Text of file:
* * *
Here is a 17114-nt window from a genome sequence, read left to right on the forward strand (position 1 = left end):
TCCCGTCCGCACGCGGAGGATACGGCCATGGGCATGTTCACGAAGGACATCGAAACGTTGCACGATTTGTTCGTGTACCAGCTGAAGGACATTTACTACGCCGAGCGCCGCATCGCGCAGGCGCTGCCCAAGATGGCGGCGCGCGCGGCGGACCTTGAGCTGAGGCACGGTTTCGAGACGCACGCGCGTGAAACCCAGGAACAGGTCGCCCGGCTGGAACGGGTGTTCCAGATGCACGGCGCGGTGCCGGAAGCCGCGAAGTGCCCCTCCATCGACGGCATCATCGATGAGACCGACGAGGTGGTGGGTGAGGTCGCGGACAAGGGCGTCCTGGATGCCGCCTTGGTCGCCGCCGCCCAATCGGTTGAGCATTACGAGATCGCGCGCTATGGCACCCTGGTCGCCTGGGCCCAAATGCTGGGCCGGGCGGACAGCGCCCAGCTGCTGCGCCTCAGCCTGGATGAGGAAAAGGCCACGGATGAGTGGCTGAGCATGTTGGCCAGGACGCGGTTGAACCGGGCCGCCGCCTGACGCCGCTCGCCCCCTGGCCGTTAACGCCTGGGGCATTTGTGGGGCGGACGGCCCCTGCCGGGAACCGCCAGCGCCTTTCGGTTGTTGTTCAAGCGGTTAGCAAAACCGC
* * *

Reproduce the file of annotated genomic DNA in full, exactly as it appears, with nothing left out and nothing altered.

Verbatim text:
Here is a 17114-nt window from a genome sequence, read left to right on the forward strand (position 1 = left end):
TCCCGTCCGCACGCGGAGGATACGGCCATGGGCATGTTCACGAAGGACATCGAAACGTTGCACGATTTGTTCGTGTACCAGCTGAAGGACATTTACTACGCCGAGCGCCGCATCGCGCAGGCGCTGCCCAAGATGGCGGCGCGCGCGGCGGACCTTGAGCTGAGGCACGGTTTCGAGACGCACGCGCGTGAAACCCAGGAACAGGTCGCCCGGCTGGAACGGGTGTTCCAGATGCACGGCGCGGTGCCGGAAGCCGCGAAGTGCCCCTCCATCGACGGCATCATCGATGAGACCGACGAGGTGGTGGGTGAGGTCGCGGACAAGGGCGTCCTGGATGCCGCCTTGGTCGCCGCCGCCCAATCGGTTGAGCATTACGAGATCGCGCGCTATGGCACCCTGGTCGCCTGGGCCCAAATGCTGGGCCGGGCGGACAGCGCCCAGCTGCTGCGCCTCAGCCTGGATGAGGAAAAGGCCACGGATGAGTGGCTGAGCATGTTGGCCAGGACGCGGTTGAACCGGGCCGCCGCCTGACGCCGCTCGCCCCCTGGCCGTTAACGCCTGGGGCATTTGTGGGGCGGACGGCCCCTGCCGGGAACCGCCAGCGCCTTTCGGTTGTTGTTCAAGCGGTTAGCAAAACCGC